top of page
Surrealistic Planet

Meet the Bloggers: Timy from the Queen's Book Asylum

In this series of interviews, I’m talking to a bunch of people who are the lifeblood of the #indieauthor. Their hard work and time, their enthusiasm and commitment, enables the #selfpublishing community to thrive. Simply put, if they didn’t review and promote our books, no one would know about us. Which is why I thought it was time to turn the tables and ask them the questions.

My guest is Timy from the Queen’s Book Asylum. Timy has a varied collection of sections to enjoy on her site, (including the fun ‘What the Hungarian?!’). She also leads a team of wonderful reviewers who are regular judges for #SPFBO. Let’s find out more about Timy.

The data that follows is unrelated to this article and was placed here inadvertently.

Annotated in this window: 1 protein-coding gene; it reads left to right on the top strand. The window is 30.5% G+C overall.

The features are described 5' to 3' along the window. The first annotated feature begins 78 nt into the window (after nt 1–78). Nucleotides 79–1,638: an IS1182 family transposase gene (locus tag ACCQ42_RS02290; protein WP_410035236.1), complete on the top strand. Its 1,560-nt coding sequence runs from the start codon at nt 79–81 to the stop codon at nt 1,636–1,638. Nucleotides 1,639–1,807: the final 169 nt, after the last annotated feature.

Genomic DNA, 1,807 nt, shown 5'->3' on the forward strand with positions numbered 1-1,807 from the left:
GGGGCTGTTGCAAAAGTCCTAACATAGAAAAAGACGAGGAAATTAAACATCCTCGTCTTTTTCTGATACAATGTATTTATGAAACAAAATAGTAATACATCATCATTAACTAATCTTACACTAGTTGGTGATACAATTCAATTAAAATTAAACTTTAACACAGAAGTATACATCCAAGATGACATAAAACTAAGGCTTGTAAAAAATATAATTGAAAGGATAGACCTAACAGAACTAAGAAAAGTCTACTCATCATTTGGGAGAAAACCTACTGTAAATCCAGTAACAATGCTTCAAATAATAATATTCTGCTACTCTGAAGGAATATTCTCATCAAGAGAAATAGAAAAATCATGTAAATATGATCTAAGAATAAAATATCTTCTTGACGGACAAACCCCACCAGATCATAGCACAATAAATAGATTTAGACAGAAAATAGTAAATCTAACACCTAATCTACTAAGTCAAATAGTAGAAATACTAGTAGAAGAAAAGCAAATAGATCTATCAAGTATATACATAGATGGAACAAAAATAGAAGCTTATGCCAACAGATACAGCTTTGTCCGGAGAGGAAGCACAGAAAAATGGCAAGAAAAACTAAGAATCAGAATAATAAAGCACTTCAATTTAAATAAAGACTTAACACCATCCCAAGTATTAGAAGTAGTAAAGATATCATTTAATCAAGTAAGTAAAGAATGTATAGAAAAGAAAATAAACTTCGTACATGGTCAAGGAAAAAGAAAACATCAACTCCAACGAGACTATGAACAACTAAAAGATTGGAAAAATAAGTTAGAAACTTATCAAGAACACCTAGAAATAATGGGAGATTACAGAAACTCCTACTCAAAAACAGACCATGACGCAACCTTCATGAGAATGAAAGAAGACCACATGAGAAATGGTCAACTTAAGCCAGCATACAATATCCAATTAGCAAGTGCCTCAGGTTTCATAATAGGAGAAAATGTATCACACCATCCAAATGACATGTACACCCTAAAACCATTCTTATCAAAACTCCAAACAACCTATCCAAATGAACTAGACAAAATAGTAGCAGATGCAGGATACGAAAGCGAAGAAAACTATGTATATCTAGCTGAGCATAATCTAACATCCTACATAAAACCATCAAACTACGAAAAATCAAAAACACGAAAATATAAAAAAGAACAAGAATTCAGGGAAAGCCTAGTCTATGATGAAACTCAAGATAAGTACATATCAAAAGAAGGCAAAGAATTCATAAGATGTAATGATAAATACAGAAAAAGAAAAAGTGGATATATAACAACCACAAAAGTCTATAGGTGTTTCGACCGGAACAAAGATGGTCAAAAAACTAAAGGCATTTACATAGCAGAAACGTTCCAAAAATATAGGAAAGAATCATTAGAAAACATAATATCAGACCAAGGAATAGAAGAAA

1. Tell us about yourself, Timy.

Hey Phil, thanks for asking me over! I was born and raised in Budapest, Hungary where I still live. Some people know me as Queen Terrible Timy. I can neither confirm or deny any rumors about regular beheadings in the Asylum.


I love listening to music, I like to travel, I like crafting, and above all, I'm a tiny bit obsessed with pandas. I was hoping to finally go and see one in real life this summer, but then life happened *sigh* Maybe next year. Fair warning to anyone reading this interview: I like giving long answers, sorry… I hope you are sitting comfortably and have some snacks at hand. Can I have some?


2. What prompted you to start blogging and reviewing?